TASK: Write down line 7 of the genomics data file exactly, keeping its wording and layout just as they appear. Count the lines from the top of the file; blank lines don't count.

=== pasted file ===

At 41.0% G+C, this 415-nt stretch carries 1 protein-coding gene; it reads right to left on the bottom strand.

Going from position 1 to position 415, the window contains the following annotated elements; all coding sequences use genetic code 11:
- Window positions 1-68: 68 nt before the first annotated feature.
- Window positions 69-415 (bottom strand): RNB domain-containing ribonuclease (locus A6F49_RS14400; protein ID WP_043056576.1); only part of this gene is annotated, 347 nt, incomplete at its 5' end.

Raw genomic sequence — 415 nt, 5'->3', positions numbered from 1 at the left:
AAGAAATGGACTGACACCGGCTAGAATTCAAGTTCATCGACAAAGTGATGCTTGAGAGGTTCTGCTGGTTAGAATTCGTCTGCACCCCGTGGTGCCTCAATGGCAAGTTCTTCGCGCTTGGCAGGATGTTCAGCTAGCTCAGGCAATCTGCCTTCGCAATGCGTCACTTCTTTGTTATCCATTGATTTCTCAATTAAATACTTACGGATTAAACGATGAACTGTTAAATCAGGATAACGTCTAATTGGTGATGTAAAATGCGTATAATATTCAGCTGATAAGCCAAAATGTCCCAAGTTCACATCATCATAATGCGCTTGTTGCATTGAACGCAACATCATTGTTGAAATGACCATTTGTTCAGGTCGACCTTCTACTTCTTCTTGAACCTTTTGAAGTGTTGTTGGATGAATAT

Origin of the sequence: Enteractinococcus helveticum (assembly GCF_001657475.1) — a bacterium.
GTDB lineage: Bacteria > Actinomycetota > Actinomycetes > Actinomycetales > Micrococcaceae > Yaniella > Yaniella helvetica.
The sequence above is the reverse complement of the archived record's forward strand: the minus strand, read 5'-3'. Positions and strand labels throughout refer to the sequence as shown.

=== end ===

Origin of the sequence: Enteractinococcus helveticum (assembly GCF_001657475.1) — a bacterium.